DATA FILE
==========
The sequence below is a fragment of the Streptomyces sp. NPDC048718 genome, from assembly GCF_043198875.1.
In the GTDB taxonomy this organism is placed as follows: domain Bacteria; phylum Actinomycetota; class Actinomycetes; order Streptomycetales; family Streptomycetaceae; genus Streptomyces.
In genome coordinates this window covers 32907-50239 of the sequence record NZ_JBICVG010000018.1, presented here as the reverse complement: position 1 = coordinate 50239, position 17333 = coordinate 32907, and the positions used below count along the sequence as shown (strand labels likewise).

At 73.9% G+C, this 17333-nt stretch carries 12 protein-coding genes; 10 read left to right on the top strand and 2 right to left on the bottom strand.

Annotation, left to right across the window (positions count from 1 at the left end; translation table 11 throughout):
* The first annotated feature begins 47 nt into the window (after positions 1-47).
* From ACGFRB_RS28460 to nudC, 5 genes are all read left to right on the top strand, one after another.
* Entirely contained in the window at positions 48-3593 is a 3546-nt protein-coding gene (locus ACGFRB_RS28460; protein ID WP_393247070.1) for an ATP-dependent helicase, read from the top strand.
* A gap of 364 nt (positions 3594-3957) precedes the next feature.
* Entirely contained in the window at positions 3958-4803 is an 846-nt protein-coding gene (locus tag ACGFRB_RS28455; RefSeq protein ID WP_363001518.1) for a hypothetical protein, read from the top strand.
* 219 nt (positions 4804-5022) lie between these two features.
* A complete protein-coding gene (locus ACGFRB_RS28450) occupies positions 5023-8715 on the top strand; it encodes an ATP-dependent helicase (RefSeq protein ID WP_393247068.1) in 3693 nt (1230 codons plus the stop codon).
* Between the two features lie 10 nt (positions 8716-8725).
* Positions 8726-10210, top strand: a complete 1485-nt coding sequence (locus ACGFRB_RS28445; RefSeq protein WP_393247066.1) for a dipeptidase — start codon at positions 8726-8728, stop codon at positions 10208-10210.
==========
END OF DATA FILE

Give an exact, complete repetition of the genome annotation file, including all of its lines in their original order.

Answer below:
The sequence below is a fragment of the Streptomyces sp. NPDC048718 genome, from assembly GCF_043198875.1.
In the GTDB taxonomy this organism is placed as follows: domain Bacteria; phylum Actinomycetota; class Actinomycetes; order Streptomycetales; family Streptomycetaceae; genus Streptomyces.
In genome coordinates this window covers 32907-50239 of the sequence record NZ_JBICVG010000018.1, presented here as the reverse complement: position 1 = coordinate 50239, position 17333 = coordinate 32907, and the positions used below count along the sequence as shown (strand labels likewise).

At 73.9% G+C, this 17333-nt stretch carries 12 protein-coding genes; 10 read left to right on the top strand and 2 right to left on the bottom strand.

Annotation, left to right across the window (positions count from 1 at the left end; translation table 11 throughout):
* The first annotated feature begins 47 nt into the window (after positions 1-47).
* From ACGFRB_RS28460 to nudC, 5 genes are all read left to right on the top strand, one after another.
* Entirely contained in the window at positions 48-3593 is a 3546-nt protein-coding gene (locus ACGFRB_RS28460; protein ID WP_393247070.1) for an ATP-dependent helicase, read from the top strand.
* A gap of 364 nt (positions 3594-3957) precedes the next feature.
* Entirely contained in the window at positions 3958-4803 is an 846-nt protein-coding gene (locus tag ACGFRB_RS28455; RefSeq protein ID WP_363001518.1) for a hypothetical protein, read from the top strand.
* 219 nt (positions 4804-5022) lie between these two features.
* A complete protein-coding gene (locus ACGFRB_RS28450) occupies positions 5023-8715 on the top strand; it encodes an ATP-dependent helicase (RefSeq protein ID WP_393247068.1) in 3693 nt (1230 codons plus the stop codon).
* Between the two features lie 10 nt (positions 8716-8725).
* Positions 8726-10210, top strand: a complete 1485-nt coding sequence (locus ACGFRB_RS28445; RefSeq protein WP_393247066.1) for a dipeptidase — start codon at positions 8726-8728, stop codon at positions 10208-10210.